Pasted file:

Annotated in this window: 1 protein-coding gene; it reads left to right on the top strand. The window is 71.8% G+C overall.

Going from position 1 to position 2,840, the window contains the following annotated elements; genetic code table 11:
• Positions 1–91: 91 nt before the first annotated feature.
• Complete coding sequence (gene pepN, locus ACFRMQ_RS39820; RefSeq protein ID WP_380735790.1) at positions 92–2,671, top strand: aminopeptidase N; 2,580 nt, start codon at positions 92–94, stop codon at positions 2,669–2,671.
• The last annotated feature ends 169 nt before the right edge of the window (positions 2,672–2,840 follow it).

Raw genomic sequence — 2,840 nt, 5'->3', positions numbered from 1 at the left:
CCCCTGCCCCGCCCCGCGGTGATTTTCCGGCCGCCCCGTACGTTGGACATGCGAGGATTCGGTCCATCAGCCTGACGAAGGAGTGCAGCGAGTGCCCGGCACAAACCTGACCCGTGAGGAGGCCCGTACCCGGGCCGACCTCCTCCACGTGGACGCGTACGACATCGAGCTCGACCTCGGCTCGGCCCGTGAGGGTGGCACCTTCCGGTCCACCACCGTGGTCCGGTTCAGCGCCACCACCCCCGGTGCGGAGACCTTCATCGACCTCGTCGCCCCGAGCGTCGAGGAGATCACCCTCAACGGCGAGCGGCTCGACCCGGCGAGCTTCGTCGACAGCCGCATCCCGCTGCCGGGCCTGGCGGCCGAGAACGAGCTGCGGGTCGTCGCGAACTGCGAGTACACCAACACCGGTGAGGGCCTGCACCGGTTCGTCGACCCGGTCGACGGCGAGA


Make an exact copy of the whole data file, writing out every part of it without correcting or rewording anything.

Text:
Annotated in this window: 1 protein-coding gene; it reads left to right on the top strand. The window is 71.8% G+C overall.

Going from position 1 to position 2,840, the window contains the following annotated elements; genetic code table 11:
• Positions 1–91: 91 nt before the first annotated feature.
• Complete coding sequence (gene pepN, locus ACFRMQ_RS39820; RefSeq protein ID WP_380735790.1) at positions 92–2,671, top strand: aminopeptidase N; 2,580 nt, start codon at positions 92–94, stop codon at positions 2,669–2,671.
• The last annotated feature ends 169 nt before the right edge of the window (positions 2,672–2,840 follow it).

Raw genomic sequence — 2,840 nt, 5'->3', positions numbered from 1 at the left:
CCCCTGCCCCGCCCCGCGGTGATTTTCCGGCCGCCCCGTACGTTGGACATGCGAGGATTCGGTCCATCAGCCTGACGAAGGAGTGCAGCGAGTGCCCGGCACAAACCTGACCCGTGAGGAGGCCCGTACCCGGGCCGACCTCCTCCACGTGGACGCGTACGACATCGAGCTCGACCTCGGCTCGGCCCGTGAGGGTGGCACCTTCCGGTCCACCACCGTGGTCCGGTTCAGCGCCACCACCCCCGGTGCGGAGACCTTCATCGACCTCGTCGCCCCGAGCGTCGAGGAGATCACCCTCAACGGCGAGCGGCTCGACCCGGCGAGCTTCGTCGACAGCCGCATCCCGCTGCCGGGCCTGGCGGCCGAGAACGAGCTGCGGGTCGTCGCGAACTGCGAGTACACCAACACCGGTGAGGGCCTGCACCGGTTCGTCGACCCGGTCGACGGCGAGA